Working for a multinational corporation that failed—especially if you worked in the unit or physical location of the organization deemed responsible for the failure—has been shown to result in a loss of legitimacy.
Now, a new study published in Global Strategy Journal takes a look at another side of the equation: What does it mean to hire these workers? And could it be part of a global corporation’s human resources strategy?
The research team—Kristina Vaarst Andersen of the Technical University of Denmark, Mark Lorenzen of Copenhagen Business School, and Agnieszka Nowinska of Aalborg University Business School—explores how globally mobile workers with highly specialized skills can still be desirable candidates even if their legitimacy was harmed. They use a case study of traders laid off by a bankruptcy in the global bunker industry (OW Bunker), offering a theoretical analysis of worker mobility between multinational organizations.
“The fact that the traders left unemployed by the failure of OW Bunker were in high demand was of course interesting, but our main interest was in how organizational and geographical variations influenced the social evaluation,” Vaarst Andersen says. “This is interesting from an academic perspective, but also holds practical implications: Potential employers may use the effects of geographical location and organizational unit on the social evaluation of employees in strategic hiring efforts.”
They found that, yes, laid-off workers experienced comparatively high legitimacy loss if they worked in the unit or geographical location where other workers were suspected of being responsible for the corporation’s failure. But they still had the in-demand skills—vital technical or external knowledge, cultural experience, or social relations, for example—that could boost a company’s competitive advantage.
Typically, competition to hire such workers is high, so scooping up laid-off workers whose legitimacy has taken a hit presents a rare opportunity. These individuals’ bargaining power for above-average wages or promotions is reduced by the situation. But if they’re not assigned to a position involving trade, communication, or negotiation with others in the industry—where reduced legitimacy could be a hindrance—then the hiring company has the upper hand in negotiating with such highly specialized workers.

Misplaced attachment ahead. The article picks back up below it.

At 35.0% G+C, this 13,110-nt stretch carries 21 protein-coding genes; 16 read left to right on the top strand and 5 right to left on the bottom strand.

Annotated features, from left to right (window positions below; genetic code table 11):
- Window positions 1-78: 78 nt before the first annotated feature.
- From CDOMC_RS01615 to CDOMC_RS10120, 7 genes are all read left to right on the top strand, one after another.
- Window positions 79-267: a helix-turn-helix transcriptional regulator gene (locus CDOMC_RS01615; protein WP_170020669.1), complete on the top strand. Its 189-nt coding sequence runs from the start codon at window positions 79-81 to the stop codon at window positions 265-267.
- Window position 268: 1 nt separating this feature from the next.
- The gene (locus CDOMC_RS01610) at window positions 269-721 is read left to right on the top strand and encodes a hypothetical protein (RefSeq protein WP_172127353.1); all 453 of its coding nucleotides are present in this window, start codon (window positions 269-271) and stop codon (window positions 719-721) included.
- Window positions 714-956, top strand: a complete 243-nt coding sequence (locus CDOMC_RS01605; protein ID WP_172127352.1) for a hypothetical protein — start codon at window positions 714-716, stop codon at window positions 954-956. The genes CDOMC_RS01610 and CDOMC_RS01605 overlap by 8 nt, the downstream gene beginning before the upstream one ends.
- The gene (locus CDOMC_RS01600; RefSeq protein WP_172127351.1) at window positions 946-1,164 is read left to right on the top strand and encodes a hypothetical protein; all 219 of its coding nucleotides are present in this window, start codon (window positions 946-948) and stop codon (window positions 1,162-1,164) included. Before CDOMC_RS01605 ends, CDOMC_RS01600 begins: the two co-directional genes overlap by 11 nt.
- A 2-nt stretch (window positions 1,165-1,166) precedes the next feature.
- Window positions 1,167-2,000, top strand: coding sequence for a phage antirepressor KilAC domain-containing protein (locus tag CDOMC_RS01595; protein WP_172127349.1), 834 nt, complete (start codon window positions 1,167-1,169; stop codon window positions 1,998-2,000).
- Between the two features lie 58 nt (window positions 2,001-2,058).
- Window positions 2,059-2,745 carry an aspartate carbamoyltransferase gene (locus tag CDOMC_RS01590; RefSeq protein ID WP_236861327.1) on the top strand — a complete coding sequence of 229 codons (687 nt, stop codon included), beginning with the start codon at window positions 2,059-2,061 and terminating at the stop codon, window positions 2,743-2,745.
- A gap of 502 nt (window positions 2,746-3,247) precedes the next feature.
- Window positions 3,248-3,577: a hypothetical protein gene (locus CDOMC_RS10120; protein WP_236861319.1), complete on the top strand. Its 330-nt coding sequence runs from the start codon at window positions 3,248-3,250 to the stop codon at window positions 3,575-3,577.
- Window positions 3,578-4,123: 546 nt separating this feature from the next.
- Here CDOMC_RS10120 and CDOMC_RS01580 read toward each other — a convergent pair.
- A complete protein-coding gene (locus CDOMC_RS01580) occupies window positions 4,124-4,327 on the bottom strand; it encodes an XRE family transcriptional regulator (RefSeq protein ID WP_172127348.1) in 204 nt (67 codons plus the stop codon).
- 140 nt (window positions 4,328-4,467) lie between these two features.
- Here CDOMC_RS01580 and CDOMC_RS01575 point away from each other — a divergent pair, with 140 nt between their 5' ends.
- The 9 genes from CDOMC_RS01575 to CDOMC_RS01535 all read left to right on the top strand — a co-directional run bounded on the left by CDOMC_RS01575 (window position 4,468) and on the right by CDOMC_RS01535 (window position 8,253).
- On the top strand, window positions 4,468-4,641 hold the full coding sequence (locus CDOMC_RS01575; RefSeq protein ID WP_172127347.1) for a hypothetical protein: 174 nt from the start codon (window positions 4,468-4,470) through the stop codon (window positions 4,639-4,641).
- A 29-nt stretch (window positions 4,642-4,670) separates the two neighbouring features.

Granted, spectacular failures of market leaders with a global geographical presence are rare, Vaarst Andersen says, but cases of how social evaluations negatively influence career prospects are far too common.
“With the changing geopolitical situation, we also begin to see examples in academia of scientists who find it harder to get accepted to positions or attract funding based on affiliations with specific universities and research communities,” she says. “As in our study, such social evaluations may be based on assumption rather than knowledge of the individual.”
When you consider a global company like WeWork, so impactful that its name is synonymous with coworking spaces, are all of its employees marred from the company’s fall from grace and recent bankruptcy filing in the U.S.? Some of those individuals—especially those with specialized skills—could be a strategic boon to your business, even if a company listed on their resume raises eyebrows.